Myth: You Must Rinse All Containers Before Recycling Them, Or Else…

Posted by Daisy Simmons on

No Shame in Not Knowing Rinsing Protocol

It’s time we had a little talk. Sometimes in life, we have dirty things we want to, ahem, recycle. This can mean we have to rinse containers before recycling them…except for when we don’t. Sound as clear as mud? It pretty much is, considering the need to rinse really depends on the recycling provider in your area.

Chicagoans, for example, are off the hook for rinsing, according to this handy guide. Denverites don’t need to rinse all containers—just roughly 30 percent of them, like milk, juice, yogurt, and peanut butter containers. Memphis does not require rinsing, but does recommend it for plastic bottles and steel cans. Meanwhile in San Francisco, “all materials should be rinsed prior to recycling.”

Fortunately the answer in other areas is just a click away, thanks to Earth911’s recycling database, also available by app, which has compiled nationwide guidelines by zip code.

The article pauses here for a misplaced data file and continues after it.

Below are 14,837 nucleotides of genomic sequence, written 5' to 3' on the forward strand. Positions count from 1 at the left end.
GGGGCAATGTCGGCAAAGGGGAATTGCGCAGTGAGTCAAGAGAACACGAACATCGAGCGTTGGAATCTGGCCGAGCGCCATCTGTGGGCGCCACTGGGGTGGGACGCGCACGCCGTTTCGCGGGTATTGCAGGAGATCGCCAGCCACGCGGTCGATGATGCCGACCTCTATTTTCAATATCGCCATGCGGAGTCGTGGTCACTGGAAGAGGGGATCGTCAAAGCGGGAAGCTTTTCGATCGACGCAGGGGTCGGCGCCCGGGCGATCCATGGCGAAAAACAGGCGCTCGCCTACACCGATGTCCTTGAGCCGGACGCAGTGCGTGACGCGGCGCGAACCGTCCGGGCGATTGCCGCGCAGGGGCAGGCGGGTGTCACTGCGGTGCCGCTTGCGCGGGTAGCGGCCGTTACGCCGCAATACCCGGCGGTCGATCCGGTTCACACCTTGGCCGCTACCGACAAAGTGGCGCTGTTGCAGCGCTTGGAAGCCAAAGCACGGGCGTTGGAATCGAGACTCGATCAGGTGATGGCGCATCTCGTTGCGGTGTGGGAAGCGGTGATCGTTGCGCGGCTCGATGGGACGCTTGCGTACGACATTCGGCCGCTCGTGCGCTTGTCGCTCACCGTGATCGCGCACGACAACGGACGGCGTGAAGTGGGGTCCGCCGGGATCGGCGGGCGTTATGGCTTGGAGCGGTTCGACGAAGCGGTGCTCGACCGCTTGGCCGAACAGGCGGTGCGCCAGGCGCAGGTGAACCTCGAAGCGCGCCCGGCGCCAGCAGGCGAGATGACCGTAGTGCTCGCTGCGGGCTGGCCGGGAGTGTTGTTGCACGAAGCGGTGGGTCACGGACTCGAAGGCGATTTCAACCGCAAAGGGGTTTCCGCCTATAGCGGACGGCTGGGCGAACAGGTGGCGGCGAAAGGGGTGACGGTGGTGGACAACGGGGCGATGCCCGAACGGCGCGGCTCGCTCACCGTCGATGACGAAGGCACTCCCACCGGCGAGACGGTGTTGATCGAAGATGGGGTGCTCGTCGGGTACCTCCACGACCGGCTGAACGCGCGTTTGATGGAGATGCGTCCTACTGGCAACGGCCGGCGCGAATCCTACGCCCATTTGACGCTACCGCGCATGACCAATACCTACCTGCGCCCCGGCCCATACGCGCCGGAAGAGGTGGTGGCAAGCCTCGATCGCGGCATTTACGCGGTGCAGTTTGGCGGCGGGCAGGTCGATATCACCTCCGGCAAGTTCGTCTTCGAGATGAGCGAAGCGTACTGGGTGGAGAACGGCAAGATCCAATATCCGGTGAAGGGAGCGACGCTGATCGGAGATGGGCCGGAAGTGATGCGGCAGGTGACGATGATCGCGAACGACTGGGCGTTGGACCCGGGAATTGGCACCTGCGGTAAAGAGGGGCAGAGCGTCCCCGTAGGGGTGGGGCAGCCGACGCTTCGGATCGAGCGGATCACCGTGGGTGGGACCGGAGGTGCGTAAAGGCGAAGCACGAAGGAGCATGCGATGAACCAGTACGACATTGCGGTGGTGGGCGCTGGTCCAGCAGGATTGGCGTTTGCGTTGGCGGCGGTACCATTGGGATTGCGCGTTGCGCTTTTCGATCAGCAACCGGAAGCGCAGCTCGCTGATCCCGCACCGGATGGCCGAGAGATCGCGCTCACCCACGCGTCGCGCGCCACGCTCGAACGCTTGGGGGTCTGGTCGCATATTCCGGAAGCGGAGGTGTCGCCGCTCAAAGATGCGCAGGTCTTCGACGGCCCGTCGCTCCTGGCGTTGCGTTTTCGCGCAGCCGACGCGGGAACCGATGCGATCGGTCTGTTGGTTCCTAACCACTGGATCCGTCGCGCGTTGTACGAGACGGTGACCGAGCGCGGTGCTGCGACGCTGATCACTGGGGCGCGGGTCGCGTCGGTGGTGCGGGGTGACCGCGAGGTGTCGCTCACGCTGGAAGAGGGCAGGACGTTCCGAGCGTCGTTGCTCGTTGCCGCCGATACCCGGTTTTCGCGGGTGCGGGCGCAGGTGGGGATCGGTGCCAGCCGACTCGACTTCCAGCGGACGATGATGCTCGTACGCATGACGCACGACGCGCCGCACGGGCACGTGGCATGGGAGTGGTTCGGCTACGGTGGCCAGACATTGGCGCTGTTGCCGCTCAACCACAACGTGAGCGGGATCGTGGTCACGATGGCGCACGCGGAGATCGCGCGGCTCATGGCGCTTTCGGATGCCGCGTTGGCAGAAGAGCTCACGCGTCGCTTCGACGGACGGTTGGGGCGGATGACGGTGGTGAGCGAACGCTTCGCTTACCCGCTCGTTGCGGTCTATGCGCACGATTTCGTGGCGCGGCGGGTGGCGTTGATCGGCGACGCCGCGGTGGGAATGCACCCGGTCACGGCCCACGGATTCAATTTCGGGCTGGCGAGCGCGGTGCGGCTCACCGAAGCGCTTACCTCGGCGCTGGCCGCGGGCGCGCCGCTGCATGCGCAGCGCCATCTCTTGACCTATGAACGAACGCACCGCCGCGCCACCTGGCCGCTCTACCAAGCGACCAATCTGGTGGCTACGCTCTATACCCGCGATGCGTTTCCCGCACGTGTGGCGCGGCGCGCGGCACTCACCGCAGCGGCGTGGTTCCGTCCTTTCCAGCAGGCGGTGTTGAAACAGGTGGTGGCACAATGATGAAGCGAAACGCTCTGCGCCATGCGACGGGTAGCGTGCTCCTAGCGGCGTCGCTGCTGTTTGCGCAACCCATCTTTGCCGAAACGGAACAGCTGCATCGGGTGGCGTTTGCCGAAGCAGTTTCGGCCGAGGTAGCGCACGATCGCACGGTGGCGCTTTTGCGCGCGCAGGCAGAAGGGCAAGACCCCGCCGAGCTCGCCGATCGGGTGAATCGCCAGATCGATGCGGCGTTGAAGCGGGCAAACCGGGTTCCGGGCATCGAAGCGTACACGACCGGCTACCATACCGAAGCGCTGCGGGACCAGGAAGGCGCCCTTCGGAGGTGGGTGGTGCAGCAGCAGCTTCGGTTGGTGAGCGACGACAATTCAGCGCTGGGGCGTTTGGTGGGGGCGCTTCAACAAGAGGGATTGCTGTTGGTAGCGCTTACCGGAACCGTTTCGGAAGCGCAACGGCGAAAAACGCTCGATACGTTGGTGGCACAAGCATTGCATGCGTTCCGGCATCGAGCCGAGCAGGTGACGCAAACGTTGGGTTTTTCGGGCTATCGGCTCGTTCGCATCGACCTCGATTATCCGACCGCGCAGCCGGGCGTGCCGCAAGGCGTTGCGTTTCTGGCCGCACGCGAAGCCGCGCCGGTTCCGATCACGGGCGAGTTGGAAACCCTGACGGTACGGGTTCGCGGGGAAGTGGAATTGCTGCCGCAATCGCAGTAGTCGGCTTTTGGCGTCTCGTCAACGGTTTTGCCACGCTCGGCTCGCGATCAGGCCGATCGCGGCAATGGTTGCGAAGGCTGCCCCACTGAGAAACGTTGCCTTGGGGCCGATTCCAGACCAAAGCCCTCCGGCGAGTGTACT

Just enter your zip code into the Earth911 database and voila, the local do's and don'ts are revealed.

Just enter your zip code into the Earth911 database and voila, the local do’s and don’ts are revealed.

(more…)

Showdown: Bottled vs. Tap Water

Posted by Daisy Simmons on

Meet the Contenders

The crowd roars as the rivals enter the arena. Who will win this epic match: bottled or tap water?

A shiny clear bottle takes the ring, and it sure looks like a champ. Its factory-sealing suggests safety, its plastic material, convenience, and the pristine waterfalls gracing its label ooze purity—together inspiring confidence in Team Bottle’s enormous fan base. Yes, according to the International Bottled Water Association, Americans drank 9.67 billion gallons of bottled water in 2012, up 6.7 percent from 2011. That puts its sales numbers ahead of milk, juice, and coffee, according to Columbia University Water Center analysis.